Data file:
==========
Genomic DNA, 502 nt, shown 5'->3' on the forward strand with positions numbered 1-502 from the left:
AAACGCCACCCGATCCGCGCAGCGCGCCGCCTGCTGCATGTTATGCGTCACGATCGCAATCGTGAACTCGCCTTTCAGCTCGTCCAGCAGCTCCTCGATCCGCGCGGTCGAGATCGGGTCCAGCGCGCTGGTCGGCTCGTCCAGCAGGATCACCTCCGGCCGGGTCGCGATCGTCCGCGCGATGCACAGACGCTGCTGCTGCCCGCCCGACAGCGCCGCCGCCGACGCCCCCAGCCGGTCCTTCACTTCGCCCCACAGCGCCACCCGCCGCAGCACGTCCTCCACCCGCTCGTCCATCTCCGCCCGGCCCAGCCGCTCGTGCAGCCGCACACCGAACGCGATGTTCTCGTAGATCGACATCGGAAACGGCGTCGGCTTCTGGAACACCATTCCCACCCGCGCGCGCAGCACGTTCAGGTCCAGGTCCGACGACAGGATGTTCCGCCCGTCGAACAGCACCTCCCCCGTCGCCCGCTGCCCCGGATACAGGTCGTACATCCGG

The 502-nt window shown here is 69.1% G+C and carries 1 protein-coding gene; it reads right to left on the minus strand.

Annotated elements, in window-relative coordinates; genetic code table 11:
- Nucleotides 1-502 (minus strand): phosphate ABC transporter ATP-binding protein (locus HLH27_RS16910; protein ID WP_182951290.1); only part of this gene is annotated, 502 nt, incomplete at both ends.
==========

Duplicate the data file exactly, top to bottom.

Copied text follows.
Genomic DNA, 502 nt, shown 5'->3' on the forward strand with positions numbered 1-502 from the left:
AAACGCCACCCGATCCGCGCAGCGCGCCGCCTGCTGCATGTTATGCGTCACGATCGCAATCGTGAACTCGCCTTTCAGCTCGTCCAGCAGCTCCTCGATCCGCGCGGTCGAGATCGGGTCCAGCGCGCTGGTCGGCTCGTCCAGCAGGATCACCTCCGGCCGGGTCGCGATCGTCCGCGCGATGCACAGACGCTGCTGCTGCCCGCCCGACAGCGCCGCCGCCGACGCCCCCAGCCGGTCCTTCACTTCGCCCCACAGCGCCACCCGCCGCAGCACGTCCTCCACCCGCTCGTCCATCTCCGCCCGGCCCAGCCGCTCGTGCAGCCGCACACCGAACGCGATGTTCTCGTAGATCGACATCGGAAACGGCGTCGGCTTCTGGAACACCATTCCCACCCGCGCGCGCAGCACGTTCAGGTCCAGGTCCGACGACAGGATGTTCCGCCCGTCGAACAGCACCTCCCCCGTCGCCCGCTGCCCCGGATACAGGTCGTACATCCGG

The 502-nt window shown here is 69.1% G+C and carries 1 protein-coding gene; it reads right to left on the minus strand.

Annotated elements, in window-relative coordinates; genetic code table 11:
- Nucleotides 1-502 (minus strand): phosphate ABC transporter ATP-binding protein (locus HLH27_RS16910; protein ID WP_182951290.1); only part of this gene is annotated, 502 nt, incomplete at both ends.